The son of Kenya’s founding president and a man who epitomises the country’s elite, Uhuru Kenyatta hopes to win a second and final five-year term in elections on August 8.
The 55-year-old US-educated multi-millionaire, whose family owns an array of businesses, properties and tracts of land, followed in his father’s footsteps when he defeated his rival Raila Odinga in 2013.
Kenyatta won that poll despite being indicted by the International Criminal Court (ICC) along with his running mate, William Ruto, for alleged roles in orchestrating violence that left over 1,100 dead after the previous election in 2007.
Foreign powers, including Britain and the US, warned at the time that Kenya, under an ICC-indicted president, would be a pariah, but the threats proved empty.
In 2014 the ICC dropped charges against Kenyatta — and Ruto later — citing the disappearance of witnesses and lack of evidence.
Since then Kenya has welcomed President Barack Obama, British Foreign Secretary Boris Johnson and Pope Francisand hosted a string of international gatherings and conferences.
Privilege and wealth
Kenyatta’s first term has been defined by big spending on eye-catching infrastructure and impressive economic growth in a tough climate.
But this has gone hand-in-hand with spiralling debt and widening inequality.
Terrorism has also been a consistent threat during his presidency with Kenyatta being forced to address the nation in doleful terms on numerous occasions, notably after the 2013 Westgate mall attack and the 2015 Garissa university attack.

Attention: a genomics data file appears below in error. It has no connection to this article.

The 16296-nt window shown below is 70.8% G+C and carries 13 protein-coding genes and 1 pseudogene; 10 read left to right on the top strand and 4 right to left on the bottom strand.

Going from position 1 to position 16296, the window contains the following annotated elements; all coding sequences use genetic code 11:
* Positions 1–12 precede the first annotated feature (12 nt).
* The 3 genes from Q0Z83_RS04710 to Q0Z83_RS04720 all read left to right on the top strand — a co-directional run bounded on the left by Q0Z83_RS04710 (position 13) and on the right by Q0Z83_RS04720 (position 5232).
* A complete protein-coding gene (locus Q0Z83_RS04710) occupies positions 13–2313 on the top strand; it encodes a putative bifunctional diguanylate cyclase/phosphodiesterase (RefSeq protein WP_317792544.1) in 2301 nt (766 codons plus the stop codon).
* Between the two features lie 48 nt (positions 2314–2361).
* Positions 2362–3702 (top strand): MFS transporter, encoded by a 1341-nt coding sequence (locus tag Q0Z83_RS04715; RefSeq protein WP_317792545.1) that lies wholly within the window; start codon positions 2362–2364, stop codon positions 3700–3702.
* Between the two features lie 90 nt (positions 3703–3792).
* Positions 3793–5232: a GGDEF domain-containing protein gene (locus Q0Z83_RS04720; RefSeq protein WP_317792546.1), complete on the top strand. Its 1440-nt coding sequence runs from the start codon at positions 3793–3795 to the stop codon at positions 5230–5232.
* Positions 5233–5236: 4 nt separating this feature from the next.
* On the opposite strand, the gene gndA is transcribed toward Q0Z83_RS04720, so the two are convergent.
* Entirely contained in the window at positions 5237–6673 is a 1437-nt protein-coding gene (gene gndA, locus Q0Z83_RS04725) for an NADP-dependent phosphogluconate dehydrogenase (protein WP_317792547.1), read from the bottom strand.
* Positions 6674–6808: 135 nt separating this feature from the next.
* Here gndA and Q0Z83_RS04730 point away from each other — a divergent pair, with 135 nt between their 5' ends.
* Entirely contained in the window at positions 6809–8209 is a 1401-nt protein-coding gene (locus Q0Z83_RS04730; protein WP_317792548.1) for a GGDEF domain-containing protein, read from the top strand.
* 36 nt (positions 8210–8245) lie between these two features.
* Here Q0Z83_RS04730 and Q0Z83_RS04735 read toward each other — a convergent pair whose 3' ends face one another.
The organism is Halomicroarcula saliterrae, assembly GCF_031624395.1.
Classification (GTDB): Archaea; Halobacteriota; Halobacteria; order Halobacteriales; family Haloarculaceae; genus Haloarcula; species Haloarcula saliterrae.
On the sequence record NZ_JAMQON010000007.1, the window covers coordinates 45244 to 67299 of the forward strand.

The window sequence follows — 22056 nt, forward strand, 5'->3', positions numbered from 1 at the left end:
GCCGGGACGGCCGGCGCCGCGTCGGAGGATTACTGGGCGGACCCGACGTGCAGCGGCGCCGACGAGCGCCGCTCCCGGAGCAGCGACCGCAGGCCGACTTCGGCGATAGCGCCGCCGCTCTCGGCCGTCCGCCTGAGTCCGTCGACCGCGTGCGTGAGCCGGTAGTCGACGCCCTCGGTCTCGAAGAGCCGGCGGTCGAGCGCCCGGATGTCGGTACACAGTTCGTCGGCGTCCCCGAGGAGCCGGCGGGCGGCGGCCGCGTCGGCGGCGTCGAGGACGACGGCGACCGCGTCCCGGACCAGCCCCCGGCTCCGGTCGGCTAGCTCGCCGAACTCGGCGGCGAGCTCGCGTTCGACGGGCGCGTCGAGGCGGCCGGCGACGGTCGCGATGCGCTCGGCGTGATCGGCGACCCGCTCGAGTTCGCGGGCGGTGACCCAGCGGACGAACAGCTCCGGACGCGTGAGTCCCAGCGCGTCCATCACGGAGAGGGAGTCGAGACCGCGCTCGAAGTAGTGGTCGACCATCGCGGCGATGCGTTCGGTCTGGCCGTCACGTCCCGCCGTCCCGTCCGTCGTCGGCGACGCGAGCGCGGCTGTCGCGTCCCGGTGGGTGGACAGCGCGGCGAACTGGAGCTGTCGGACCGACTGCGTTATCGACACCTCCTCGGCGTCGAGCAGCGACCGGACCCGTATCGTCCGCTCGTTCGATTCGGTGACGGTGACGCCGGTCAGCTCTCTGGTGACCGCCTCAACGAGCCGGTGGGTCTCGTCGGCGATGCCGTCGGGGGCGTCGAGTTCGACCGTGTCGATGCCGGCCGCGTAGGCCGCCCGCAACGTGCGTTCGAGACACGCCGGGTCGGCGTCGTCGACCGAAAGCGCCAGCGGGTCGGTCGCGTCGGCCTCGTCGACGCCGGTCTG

The former finance minister and deputy prime minister was born in 1961, shortly after his father Jomo Kenyatta was released from nearly a decade in British jails and before becoming Kenya’s first president in 1964. His first name means “freedom” in Kiswahili.
Educated at a private school in Nairobi and at Amherst College in the US, Kenyatta is regarded as a leader of the Kikuyu people, the country’s single largest ethnic group.
He is married with three children and regularly attends Catholic church.
In 2011 Forbes magazine estimated Kenyatta’s wealth at $500 million (423 million euros). Despite his elite background Kenyatta has a common touch. He easily mixes it up with ordinary Kenyans, eagerly gets down on the dance floor and joshes in the local youth slang and, in his younger years, earned a persistent reputation for partying hard.
Kenyatta’s political career is a case study in pragmatism.
In the 1990s, he joined with the sons of other independence heroes to call for democratic reforms but then became a close ally of autocratic former president Daniel arap Moi who had him nominated as the ruling party’s candidate for the presidency in 2002.
Kenyatta lost to fellow Kikuyu politician Mwai Kibaki but then backed Kibaki’s successful re-election bid in 2007, against Odinga who, at the time was allied with Ruto.
The violent fall-out from the disputed result led to a power-sharing government in which Kibaki was president, Odinga prime minister and Kenyatta one of his deputies.
In 2013 the two ICC indictees, Kenyatta and Ruto, joined forces to defeat Odinga in a close and controversial election. Kenyatta won in the first round with a wafer-thin margin of 50.03 percent — a result Odinga disputed, unsuccessfully but peacefully this time, in court.
The upcoming vote is a re-run of 2013 except that this time the opposition has united behind Odinga posing a serious challenge to Kenyatta’s ruling Jubilee Party.
Opinion polls put the two neck and neck.
The election will most likely be the final act in a multi-generational political rivalry stretching back half a century to when Jomo Kenyatta and Odinga’s father, Jaramogi Oginga Odinga, vied for control of the nation